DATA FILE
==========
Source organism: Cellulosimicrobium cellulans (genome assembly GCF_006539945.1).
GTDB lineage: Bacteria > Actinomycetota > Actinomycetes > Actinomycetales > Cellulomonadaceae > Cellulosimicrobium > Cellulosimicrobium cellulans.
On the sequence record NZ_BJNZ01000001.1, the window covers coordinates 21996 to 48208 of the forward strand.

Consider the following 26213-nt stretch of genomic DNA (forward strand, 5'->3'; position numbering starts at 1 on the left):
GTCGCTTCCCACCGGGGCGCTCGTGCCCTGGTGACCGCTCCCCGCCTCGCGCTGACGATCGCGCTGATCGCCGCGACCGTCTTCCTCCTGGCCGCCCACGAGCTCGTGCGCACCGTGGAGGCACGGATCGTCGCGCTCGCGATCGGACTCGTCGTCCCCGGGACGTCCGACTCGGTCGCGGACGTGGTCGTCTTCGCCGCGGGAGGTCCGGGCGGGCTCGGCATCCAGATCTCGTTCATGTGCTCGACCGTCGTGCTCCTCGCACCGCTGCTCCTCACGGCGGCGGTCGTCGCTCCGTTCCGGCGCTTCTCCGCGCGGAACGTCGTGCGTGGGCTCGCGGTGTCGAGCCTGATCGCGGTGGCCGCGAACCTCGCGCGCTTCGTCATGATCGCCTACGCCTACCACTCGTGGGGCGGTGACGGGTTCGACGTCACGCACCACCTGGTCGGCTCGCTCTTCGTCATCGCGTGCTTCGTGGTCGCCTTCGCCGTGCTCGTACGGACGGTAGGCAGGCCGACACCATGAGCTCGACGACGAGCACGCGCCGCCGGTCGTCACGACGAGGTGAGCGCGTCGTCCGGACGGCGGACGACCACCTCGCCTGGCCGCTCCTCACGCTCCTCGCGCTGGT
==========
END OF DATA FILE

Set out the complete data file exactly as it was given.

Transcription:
Source organism: Cellulosimicrobium cellulans (genome assembly GCF_006539945.1).
GTDB lineage: Bacteria > Actinomycetota > Actinomycetes > Actinomycetales > Cellulomonadaceae > Cellulosimicrobium > Cellulosimicrobium cellulans.
On the sequence record NZ_BJNZ01000001.1, the window covers coordinates 21996 to 48208 of the forward strand.

Consider the following 26213-nt stretch of genomic DNA (forward strand, 5'->3'; position numbering starts at 1 on the left):
GTCGCTTCCCACCGGGGCGCTCGTGCCCTGGTGACCGCTCCCCGCCTCGCGCTGACGATCGCGCTGATCGCCGCGACCGTCTTCCTCCTGGCCGCCCACGAGCTCGTGCGCACCGTGGAGGCACGGATCGTCGCGCTCGCGATCGGACTCGTCGTCCCCGGGACGTCCGACTCGGTCGCGGACGTGGTCGTCTTCGCCGCGGGAGGTCCGGGCGGGCTCGGCATCCAGATCTCGTTCATGTGCTCGACCGTCGTGCTCCTCGCACCGCTGCTCCTCACGGCGGCGGTCGTCGCTCCGTTCCGGCGCTTCTCCGCGCGGAACGTCGTGCGTGGGCTCGCGGTGTCGAGCCTGATCGCGGTGGCCGCGAACCTCGCGCGCTTCGTCATGATCGCCTACGCCTACCACTCGTGGGGCGGTGACGGGTTCGACGTCACGCACCACCTGGTCGGCTCGCTCTTCGTCATCGCGTGCTTCGTGGTCGCCTTCGCCGTGCTCGTACGGACGGTAGGCAGGCCGACACCATGAGCTCGACGACGAGCACGCGCCGCCGGTCGTCACGACGAGGTGAGCGCGTCGTCCGGACGGCGGACGACCACCTCGCCTGGCCGCTCCTCACGCTCCTCGCGCTGGT